Updated: Nov 2
Being in a relationship with a narcissist is traumatic. Since they threaten your sense of safety by manipulation, emotional abuse and even physical abuse – naturally your body is going to respond in a way to warn you. While it is important to listen to your body and take care of yourself (get out) when receive this warning, sometimes dealing with a trauma response is extremely difficult and inconvenient.
For example: many times in sessions when I am helping a victim of narcissistic abuse who is now out of the relationship they tell me logically they know the narcissist can no longer harm them yet they go into full blown trauma response when they even get a text from their narcissistic ex. They ask me how can they get rid of this trauma response so a text from their narcissistic ex doesn’t ruin their entire day or even their entire week?
The answer to this question is probably not as straight forward as you would like. You will not be able to get rid of this trauma response overnight because your body is physically hard wired to warn you of danger. There are things you can do and practice to activate your parasympathetic nervous system to decrease the intensity of the trauma response, but it will still be there even years later (although the hope is as you working on your healing over time it will decrease).
Bottom Up Approach to decreasing the intensity of a trauma response
I tell my clients to start implementing a mindfulness and breath work practice. The more practice you have physically grounding yourself in the present moment, orienting yourself in the space you are physically present in, and taking deep breaths to turn off the sympathetic nervous system, the better you will be able to decrease the intensity and amount of time this trauma response lasts for. This what’s called a “bottom up technique” Physically calming your body down can then result in a calmer mind, and less anxiety overall.
Top Down Approach to decreasing the intensity of a trauma response
Using a top down approach is using your mind and thoughts to calm the rest of your body. I tell my clients to come up with a mantra such as “I am safe, I am safe” to repeat in their mind over and over again when trauma is triggered. Repeating this mantra in your mind can calm the rest of your body down.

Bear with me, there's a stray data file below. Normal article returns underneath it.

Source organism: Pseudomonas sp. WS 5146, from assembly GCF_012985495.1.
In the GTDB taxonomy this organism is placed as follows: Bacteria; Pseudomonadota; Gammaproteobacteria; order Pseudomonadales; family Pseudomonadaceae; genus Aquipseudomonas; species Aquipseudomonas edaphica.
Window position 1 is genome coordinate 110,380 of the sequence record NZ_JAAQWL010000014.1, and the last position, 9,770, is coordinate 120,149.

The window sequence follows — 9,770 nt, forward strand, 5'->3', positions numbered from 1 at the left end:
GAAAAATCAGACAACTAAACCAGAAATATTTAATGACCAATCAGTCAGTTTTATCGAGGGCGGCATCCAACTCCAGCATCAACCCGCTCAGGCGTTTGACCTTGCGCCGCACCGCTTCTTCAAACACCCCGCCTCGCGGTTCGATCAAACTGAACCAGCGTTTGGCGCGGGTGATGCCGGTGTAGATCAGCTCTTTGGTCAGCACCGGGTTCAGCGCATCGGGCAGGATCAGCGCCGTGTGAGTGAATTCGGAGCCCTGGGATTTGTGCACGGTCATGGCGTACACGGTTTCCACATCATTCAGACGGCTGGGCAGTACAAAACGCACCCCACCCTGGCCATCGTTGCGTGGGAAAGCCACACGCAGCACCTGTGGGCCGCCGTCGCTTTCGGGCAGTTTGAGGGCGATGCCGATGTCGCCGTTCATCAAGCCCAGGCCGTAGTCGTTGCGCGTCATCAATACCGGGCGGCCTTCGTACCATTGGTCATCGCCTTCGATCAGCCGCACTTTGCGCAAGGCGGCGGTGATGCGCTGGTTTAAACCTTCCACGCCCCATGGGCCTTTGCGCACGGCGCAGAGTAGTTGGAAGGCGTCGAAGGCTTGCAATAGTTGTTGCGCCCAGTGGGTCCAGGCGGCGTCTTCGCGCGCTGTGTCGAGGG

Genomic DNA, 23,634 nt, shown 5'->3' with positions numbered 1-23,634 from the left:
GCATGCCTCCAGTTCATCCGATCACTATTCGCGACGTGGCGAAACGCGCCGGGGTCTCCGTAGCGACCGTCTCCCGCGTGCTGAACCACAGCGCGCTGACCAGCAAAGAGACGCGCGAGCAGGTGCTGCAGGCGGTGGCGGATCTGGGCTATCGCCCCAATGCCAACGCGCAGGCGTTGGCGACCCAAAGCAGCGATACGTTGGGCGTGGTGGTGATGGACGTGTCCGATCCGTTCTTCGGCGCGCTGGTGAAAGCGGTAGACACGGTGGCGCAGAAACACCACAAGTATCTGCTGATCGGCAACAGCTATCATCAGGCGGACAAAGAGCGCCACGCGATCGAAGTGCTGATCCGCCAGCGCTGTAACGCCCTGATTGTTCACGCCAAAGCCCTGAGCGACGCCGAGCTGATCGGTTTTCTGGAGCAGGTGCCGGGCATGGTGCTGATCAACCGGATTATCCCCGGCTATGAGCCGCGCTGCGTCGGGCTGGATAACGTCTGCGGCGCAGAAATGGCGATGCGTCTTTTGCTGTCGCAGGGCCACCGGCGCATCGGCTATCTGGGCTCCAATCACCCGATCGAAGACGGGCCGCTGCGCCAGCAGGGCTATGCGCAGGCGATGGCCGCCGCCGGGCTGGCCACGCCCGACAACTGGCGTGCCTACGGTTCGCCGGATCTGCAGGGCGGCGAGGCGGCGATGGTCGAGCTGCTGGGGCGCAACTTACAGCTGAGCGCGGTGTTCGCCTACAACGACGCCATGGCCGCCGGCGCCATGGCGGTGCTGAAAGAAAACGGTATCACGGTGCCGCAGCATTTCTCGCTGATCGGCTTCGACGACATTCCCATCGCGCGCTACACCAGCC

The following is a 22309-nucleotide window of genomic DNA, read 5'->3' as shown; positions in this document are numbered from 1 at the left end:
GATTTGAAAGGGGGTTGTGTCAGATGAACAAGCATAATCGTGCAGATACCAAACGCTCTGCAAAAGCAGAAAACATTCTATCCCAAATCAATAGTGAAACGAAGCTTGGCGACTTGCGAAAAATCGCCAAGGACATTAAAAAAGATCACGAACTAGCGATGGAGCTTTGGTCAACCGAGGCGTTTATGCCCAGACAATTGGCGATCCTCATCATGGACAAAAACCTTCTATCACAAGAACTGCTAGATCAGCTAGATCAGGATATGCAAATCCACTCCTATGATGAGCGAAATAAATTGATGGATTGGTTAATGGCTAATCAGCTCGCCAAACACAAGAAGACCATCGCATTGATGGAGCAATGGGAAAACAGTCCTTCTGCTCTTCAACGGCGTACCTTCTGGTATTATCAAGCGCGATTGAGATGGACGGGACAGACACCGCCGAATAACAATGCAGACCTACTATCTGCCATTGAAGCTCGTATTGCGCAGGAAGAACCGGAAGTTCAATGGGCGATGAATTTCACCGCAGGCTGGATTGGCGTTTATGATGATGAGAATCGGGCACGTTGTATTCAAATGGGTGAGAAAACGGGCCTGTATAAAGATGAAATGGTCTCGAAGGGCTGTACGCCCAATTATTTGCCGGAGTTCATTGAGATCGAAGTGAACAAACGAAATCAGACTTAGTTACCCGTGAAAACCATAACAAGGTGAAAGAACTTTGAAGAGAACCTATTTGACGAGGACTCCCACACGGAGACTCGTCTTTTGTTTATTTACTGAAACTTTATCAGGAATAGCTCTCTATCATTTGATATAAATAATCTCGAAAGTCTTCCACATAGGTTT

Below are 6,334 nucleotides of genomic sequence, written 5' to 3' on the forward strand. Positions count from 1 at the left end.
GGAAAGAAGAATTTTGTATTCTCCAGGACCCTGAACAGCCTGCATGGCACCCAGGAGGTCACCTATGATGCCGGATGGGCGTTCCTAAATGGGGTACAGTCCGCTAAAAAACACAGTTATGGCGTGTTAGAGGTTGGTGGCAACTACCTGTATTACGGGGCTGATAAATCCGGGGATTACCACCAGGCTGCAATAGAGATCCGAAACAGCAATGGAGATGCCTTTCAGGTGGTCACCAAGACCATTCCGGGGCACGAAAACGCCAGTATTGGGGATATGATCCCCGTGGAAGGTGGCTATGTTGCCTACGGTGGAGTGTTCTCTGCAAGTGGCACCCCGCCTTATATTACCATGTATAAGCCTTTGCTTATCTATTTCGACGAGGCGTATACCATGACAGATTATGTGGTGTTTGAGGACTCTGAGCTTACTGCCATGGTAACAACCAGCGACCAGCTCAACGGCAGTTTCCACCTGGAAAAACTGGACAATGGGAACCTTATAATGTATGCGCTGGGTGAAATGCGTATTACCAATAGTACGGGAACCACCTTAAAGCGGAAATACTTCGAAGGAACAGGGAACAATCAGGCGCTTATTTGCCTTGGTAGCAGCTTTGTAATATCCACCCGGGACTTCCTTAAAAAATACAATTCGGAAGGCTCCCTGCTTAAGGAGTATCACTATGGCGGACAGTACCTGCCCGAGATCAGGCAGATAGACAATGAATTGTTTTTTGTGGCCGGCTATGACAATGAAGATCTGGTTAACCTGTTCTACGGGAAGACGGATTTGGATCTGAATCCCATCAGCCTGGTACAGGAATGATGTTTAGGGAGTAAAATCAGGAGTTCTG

Is a bottom up approach or top down approach more effective?
I would recommend that you try both approaches out to see which one works better for you. The bottom up approach works better for me personally, especially regulating my breath when my trauma is triggered. Your parasympathetic nervous system and sympathetic nervous system scientifically cannot be activated at the same time. So if you can get your parasympathetic nervous system online, your body has to calm down. When my body is calm, my thoughts stop racing. I would encourage you to figure out what works best for you. Also you can try to implement both approaches to calm down. Use a bottom up approach, then start the mantra and see if that helps.
Another tip: sometimes it is impossible to get rid of all of the triggers that cause a trauma response. But if you can do yourself a favor and remove the triggers that you can, that will be helpful. For example: if you have physical objects in your home that remind you of the narcissist, get rid of them. If you have to communicate with the narcissist, put the notifications from them on silent and only check messages from them when you are in the right frame of mind. If you have to co parent with a narcissist – get an app to do so rather than having their name pop up on your phone every day. Turn off the notifications for the app and only check it once a day when you feel safe to do so.
If you need help processing the narcissistic abuse you have been through reach out today to schedule a consultation with me. I have helped many clients through this process and would love to help you too!